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23 September 2009 Modelling a crime scene in 3D and adding thermal information
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Once a crime has been perpetrated, forensic traces will only be persevered in the crime scene for a limited time frame. It is therefore necessary to record a crime scene meticulously. Usually, photographs and/or videos are taken at the scene to document it, so that later on one will know the exact place of an object. Another possibility is to construct a three dimensional (3D) model of the crime scene. A 3D model has the advantage that you can change the perspective and view the scene from all directions. We use a stereo camera to record the crime scene and use these images to construct a 3D model. A drawback of conventional (color) cameras is that they only capture features that belong to the visible part of electromagnetic spectrum. Interesting traces with strong signatures in other parts of the spectrum could be overlooked. For example; has a lamp or computer screen been turned on previously, is there some fluid on the carpet? Such traces can be observed with an infrared (IR) camera that captures images in the IR part of the spectrum. However, it is not well understood if these traces stay visible for a sufficient amount time. Therefore, a first set of experiments was conducted to gain some insight in the visibility degradation of different IR traces over time. The results are discussed in this paper. Furthermore, it will be shown how adding thermal information to the 3D model can improve crime scene understanding.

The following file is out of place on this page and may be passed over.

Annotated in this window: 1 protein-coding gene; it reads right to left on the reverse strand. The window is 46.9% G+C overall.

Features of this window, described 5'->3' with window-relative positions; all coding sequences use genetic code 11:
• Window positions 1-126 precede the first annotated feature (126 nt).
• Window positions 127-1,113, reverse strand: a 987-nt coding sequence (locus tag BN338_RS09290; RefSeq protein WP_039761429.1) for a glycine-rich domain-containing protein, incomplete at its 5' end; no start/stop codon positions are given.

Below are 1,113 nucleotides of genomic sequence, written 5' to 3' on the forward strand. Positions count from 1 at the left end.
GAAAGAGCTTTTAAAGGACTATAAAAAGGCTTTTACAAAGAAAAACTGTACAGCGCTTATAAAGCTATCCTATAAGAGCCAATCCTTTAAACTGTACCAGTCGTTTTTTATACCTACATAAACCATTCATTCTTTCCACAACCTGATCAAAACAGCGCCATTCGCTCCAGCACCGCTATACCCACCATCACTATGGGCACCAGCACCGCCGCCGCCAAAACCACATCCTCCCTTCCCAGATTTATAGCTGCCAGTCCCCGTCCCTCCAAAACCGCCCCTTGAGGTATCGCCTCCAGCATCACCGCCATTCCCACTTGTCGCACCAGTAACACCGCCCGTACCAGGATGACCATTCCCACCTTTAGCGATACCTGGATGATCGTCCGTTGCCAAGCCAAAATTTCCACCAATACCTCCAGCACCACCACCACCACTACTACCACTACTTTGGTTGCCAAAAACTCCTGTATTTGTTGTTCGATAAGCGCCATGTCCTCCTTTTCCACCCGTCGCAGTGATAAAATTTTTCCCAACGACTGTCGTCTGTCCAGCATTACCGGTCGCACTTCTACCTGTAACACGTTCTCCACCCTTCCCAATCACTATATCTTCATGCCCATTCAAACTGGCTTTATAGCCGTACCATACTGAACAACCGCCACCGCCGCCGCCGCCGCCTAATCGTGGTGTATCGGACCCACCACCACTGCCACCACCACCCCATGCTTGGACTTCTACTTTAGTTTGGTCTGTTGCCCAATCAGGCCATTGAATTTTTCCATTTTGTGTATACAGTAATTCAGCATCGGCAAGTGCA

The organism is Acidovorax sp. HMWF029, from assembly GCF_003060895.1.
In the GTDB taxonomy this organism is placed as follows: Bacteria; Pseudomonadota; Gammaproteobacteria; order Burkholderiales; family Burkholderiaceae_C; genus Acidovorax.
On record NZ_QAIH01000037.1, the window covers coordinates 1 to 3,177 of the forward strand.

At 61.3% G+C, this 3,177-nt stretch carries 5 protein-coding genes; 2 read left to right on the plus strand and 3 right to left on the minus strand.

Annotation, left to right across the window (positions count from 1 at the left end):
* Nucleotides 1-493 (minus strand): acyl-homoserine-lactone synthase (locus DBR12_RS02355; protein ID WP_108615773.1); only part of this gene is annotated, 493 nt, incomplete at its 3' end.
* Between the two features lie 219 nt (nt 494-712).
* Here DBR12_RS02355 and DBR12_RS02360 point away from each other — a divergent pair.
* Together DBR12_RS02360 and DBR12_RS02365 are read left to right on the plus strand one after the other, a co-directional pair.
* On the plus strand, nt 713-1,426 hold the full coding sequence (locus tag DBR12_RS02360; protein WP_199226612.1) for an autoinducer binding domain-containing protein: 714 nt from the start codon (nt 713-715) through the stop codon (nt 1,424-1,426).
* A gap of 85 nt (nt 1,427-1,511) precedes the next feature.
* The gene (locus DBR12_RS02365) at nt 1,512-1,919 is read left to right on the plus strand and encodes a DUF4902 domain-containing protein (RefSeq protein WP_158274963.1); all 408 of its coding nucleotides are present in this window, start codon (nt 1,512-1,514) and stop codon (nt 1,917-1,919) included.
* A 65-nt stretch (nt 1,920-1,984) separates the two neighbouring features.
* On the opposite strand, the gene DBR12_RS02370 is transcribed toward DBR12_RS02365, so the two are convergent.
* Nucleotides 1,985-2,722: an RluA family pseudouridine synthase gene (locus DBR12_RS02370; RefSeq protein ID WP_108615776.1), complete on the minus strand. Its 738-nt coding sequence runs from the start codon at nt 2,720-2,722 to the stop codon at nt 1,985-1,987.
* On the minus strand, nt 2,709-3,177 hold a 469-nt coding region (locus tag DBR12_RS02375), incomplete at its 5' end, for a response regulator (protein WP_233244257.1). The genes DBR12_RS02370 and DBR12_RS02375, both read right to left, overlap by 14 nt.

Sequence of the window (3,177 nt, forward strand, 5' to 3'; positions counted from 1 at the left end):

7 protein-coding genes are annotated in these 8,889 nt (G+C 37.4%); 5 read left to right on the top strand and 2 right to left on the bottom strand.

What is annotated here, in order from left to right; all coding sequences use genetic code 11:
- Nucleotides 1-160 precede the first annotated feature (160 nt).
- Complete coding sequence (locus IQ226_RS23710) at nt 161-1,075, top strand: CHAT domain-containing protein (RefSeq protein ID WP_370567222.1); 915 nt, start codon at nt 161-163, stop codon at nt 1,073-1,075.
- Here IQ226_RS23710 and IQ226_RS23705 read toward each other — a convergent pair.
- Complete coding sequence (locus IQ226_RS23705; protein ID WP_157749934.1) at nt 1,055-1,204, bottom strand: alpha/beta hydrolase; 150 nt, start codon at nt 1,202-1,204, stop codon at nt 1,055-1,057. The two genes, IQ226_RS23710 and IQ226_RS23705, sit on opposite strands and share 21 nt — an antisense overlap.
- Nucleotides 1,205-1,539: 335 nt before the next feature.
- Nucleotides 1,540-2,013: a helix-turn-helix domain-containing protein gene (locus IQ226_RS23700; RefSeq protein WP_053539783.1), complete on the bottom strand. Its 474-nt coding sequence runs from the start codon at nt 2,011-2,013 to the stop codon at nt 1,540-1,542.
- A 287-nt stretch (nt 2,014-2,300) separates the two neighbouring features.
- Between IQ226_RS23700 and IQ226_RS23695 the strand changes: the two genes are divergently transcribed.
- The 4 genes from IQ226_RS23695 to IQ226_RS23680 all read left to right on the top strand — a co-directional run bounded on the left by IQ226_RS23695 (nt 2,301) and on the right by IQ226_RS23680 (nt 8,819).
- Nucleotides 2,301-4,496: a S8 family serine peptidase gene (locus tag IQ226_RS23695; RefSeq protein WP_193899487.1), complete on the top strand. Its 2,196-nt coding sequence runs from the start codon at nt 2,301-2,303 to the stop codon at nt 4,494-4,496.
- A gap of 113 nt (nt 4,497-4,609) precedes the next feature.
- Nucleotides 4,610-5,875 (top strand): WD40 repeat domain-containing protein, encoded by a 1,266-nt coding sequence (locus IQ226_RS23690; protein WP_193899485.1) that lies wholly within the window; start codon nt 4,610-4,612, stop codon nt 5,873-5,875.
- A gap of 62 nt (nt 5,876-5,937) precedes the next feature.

© (2009) COPYRIGHT Society of Photo-Optical Instrumentation Engineers (SPIE). Downloading of the abstract is permitted for personal use only.
Miranda van Iersel, Henny Veerman, and Wannes van der Mark "Modelling a crime scene in 3D and adding thermal information", Proc. SPIE 7481, Electro-Optical and Infrared Systems: Technology and Applications VI, 74810M (23 September 2009);

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